And there should be. While Rivers will see a reduction in the 20 interceptions he threw over the course of 2012, the supporting cast along the outside is not as good as it has been in the past. Time to call a spade a spade and state that Antonio Gates is not going to carry a team (yes, we know this will be a statement of potential regret in December). With declining health, Gates has not been at the production level that we have seen in the past. Add in the loss of Vincent Jackson and this is a different team. Roscoe Parrish and Malcolm Floyd bring depth to the corps and a new setting for Eddie Royal gives a slot threat that has not always been there for Rivers. He should have a positive influence on Royal’s reception numbers for PPR leagues and Floyd easily should elevate to a true number one receiver given Parrish and Robert Meachem being able to take away complete double-coverage.
The running game with Ryan Mathews should be improved, but the young runner needs to prove he can stay on the field consistently and be more than a change of pace option. He needs to show that he can shoulder the load without Tom Tolbert around. Ronnie Brown brings a third-down option that can handle a major work load if needed and Le’Ron McClain has been a force when given the ball in the past.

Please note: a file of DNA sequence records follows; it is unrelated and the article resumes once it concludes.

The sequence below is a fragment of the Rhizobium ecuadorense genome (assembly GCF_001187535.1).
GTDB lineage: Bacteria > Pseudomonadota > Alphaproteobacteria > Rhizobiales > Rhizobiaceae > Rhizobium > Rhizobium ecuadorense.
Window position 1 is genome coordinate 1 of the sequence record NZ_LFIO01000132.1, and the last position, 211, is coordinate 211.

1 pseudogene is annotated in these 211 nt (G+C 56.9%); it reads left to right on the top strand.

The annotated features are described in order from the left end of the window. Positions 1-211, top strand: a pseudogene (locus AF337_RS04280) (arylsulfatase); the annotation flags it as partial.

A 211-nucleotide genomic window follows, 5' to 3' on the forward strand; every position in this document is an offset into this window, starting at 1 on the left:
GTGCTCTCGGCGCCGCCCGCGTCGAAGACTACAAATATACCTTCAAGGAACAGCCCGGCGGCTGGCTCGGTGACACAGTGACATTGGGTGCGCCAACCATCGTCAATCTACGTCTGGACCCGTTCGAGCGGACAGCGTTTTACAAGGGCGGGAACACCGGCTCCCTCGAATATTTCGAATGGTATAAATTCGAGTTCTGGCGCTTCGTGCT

But Rivers comes with baggage. Through Halloween last year he had just seven touchdowns to go with 11 interceptions. Overall, his performance against top defenses was not as strong. Some will see the 11 touchdowns and three interceptions over the final five games as huge progress. Note that six touchdowns came against the Bills and Jaguars and the story is slightly different.
Vick comes across as the definition of an impact player. There will be many that will argue how Vick killed their team last season. To be fair, he did. Missing three games and rushing for only one touchdown was not the expectation. When you factor in that he had 14 interceptions against only 18 touchdown passes, it gets worse. But we expected the world of him. Vick was coming off a campaign that made everyone think he was up to his old tricks.